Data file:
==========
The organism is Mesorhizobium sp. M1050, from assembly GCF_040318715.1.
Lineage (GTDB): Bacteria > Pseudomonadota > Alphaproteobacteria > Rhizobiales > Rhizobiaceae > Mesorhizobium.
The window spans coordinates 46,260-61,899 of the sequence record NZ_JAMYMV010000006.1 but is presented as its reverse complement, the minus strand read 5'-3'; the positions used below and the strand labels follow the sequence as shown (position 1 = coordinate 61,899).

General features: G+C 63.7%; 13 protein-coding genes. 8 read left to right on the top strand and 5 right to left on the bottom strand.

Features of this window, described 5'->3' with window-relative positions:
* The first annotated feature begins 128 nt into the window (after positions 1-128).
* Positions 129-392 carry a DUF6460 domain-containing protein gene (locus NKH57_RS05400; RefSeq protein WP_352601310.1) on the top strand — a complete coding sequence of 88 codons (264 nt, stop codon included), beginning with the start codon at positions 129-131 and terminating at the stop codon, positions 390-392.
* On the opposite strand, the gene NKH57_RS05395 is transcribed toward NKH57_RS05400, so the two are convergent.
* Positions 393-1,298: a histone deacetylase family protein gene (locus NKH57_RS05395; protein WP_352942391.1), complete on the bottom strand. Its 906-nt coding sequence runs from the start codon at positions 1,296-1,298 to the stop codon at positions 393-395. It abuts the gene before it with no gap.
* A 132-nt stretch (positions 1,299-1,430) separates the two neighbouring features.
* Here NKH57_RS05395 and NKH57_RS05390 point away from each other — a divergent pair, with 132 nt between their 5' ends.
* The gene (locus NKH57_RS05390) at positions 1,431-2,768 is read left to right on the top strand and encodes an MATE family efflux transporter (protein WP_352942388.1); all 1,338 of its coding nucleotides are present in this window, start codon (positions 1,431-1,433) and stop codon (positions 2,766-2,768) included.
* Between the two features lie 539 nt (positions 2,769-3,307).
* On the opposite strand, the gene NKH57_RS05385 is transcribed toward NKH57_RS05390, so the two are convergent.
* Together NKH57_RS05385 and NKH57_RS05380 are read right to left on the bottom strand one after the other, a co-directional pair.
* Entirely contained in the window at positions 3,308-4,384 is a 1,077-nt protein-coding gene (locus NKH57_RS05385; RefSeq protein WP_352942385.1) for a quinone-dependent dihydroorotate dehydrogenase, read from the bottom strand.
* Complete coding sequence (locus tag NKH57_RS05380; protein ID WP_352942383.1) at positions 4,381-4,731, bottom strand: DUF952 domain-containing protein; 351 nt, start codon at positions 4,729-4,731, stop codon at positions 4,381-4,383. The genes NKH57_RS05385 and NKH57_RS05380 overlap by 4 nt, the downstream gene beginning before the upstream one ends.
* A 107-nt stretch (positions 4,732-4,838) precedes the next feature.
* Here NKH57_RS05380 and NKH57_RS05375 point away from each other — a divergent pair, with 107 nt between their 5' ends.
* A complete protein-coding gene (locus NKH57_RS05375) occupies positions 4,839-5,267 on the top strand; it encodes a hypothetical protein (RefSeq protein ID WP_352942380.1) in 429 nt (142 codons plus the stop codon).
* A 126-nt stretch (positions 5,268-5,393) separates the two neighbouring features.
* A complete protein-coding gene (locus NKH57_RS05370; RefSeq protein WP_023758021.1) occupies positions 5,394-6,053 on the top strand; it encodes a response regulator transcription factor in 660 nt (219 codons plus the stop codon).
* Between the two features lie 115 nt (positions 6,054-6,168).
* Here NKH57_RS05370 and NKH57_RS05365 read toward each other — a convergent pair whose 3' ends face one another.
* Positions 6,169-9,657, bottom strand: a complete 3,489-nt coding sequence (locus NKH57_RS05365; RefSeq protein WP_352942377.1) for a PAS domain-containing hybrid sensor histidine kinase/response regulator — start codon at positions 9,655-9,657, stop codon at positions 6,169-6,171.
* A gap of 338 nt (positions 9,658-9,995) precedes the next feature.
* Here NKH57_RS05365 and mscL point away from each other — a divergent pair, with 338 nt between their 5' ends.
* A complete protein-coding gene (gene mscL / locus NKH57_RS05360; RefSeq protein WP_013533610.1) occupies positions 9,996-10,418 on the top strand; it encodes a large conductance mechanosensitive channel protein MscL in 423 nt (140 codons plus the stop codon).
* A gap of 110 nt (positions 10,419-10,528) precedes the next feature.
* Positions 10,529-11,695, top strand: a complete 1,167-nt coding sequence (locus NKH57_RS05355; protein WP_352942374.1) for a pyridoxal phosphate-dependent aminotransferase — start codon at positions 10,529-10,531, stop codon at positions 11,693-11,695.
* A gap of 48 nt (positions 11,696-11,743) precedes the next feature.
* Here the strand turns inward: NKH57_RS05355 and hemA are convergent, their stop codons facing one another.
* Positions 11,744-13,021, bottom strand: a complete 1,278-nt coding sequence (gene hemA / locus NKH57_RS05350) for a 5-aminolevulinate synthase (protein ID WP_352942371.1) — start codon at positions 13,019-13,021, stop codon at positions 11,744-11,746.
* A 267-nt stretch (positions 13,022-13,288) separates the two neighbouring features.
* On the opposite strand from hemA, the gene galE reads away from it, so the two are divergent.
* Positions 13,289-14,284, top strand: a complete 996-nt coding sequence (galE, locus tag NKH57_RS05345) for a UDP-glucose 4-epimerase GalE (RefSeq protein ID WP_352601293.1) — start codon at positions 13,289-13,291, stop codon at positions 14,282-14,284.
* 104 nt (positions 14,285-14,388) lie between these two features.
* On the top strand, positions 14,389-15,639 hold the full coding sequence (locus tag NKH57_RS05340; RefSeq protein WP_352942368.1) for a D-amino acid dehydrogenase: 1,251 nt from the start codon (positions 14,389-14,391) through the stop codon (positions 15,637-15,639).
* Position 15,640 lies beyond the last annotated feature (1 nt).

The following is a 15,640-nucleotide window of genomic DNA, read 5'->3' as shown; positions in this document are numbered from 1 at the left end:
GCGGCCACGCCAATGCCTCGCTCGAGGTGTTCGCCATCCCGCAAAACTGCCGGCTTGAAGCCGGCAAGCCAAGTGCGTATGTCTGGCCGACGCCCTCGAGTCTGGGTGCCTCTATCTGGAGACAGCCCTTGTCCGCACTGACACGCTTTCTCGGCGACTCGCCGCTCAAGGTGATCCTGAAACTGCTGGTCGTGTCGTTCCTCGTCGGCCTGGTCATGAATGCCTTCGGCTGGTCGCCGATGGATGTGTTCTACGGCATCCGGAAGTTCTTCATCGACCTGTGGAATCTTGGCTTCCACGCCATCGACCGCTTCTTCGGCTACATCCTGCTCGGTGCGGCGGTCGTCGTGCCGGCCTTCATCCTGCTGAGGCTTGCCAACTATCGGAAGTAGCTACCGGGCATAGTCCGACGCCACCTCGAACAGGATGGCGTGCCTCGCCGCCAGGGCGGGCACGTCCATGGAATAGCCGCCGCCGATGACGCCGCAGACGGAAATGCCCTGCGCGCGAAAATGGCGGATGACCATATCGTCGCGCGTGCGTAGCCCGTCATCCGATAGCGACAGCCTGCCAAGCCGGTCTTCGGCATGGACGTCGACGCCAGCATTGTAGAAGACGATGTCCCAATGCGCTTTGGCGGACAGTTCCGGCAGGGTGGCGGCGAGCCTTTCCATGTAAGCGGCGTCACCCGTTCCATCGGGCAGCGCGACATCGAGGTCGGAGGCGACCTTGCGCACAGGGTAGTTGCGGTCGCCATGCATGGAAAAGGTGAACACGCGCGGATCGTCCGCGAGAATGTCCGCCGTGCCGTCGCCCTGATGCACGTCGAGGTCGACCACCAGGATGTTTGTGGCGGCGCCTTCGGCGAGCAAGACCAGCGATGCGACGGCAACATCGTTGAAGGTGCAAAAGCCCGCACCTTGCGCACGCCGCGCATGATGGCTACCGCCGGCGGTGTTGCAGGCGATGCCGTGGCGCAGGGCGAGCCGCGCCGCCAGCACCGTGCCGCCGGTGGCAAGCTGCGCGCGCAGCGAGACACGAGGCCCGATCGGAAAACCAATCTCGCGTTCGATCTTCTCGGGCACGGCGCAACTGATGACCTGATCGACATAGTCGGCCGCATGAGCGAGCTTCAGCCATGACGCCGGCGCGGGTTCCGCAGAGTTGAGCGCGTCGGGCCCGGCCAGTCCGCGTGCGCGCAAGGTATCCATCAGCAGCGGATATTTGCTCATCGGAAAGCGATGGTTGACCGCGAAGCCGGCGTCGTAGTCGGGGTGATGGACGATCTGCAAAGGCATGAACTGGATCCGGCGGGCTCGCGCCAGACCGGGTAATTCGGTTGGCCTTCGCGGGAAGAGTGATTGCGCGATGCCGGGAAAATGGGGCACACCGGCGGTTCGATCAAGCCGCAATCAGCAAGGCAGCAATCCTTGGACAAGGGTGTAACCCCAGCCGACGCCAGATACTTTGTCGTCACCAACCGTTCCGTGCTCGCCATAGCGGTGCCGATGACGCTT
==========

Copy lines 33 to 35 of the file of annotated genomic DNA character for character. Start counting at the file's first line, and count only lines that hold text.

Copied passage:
* Positions 11,744-13,021, bottom strand: a complete 1,278-nt coding sequence (gene hemA / locus NKH57_RS05350) for a 5-aminolevulinate synthase (protein ID WP_352942371.1) — start codon at positions 13,019-13,021, stop codon at positions 11,744-11,746.
* A 267-nt stretch (positions 13,022-13,288) separates the two neighbouring features.
* On the opposite strand from hemA, the gene galE reads away from it, so the two are divergent.